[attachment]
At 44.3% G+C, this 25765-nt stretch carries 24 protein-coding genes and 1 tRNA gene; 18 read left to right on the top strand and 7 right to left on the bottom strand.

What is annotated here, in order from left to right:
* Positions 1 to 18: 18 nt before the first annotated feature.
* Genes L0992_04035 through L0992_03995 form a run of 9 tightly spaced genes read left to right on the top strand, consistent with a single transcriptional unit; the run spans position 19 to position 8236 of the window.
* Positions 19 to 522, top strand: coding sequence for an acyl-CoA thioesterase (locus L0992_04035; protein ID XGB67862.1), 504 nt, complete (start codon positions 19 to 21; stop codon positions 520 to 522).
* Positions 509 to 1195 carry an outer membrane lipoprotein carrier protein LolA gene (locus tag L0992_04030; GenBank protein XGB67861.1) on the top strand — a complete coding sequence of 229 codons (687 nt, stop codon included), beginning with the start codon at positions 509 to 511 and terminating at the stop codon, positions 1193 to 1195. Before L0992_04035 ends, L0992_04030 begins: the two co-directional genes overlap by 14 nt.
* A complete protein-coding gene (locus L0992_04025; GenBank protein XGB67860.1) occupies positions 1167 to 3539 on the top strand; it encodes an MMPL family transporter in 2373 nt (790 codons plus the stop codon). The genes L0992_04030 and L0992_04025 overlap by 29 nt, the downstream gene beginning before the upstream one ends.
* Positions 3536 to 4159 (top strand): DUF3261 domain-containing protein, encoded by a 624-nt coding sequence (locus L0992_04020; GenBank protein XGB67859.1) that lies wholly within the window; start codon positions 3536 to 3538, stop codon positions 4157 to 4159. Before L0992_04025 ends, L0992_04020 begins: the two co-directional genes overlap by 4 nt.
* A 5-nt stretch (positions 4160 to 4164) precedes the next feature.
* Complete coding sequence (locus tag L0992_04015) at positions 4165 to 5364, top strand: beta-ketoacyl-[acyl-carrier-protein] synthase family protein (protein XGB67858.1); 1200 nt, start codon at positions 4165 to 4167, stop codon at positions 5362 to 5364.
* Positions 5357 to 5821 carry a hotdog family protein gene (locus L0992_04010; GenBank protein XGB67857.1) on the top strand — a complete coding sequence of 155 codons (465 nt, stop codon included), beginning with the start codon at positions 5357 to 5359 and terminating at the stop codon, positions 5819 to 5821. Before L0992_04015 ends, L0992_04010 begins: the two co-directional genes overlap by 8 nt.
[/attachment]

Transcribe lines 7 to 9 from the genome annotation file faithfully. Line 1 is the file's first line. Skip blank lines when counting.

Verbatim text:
* A complete protein-coding gene (locus L0992_04025; GenBank protein XGB67860.1) occupies positions 1167 to 3539 on the top strand; it encodes an MMPL family transporter in 2373 nt (790 codons plus the stop codon). The genes L0992_04030 and L0992_04025 overlap by 29 nt, the downstream gene beginning before the upstream one ends.
* Positions 3536 to 4159 (top strand): DUF3261 domain-containing protein, encoded by a 624-nt coding sequence (locus L0992_04020; GenBank protein XGB67859.1) that lies wholly within the window; start codon positions 3536 to 3538, stop codon positions 4157 to 4159. Before L0992_04025 ends, L0992_04020 begins: the two co-directional genes overlap by 4 nt.
* A 5-nt stretch (positions 4160 to 4164) precedes the next feature.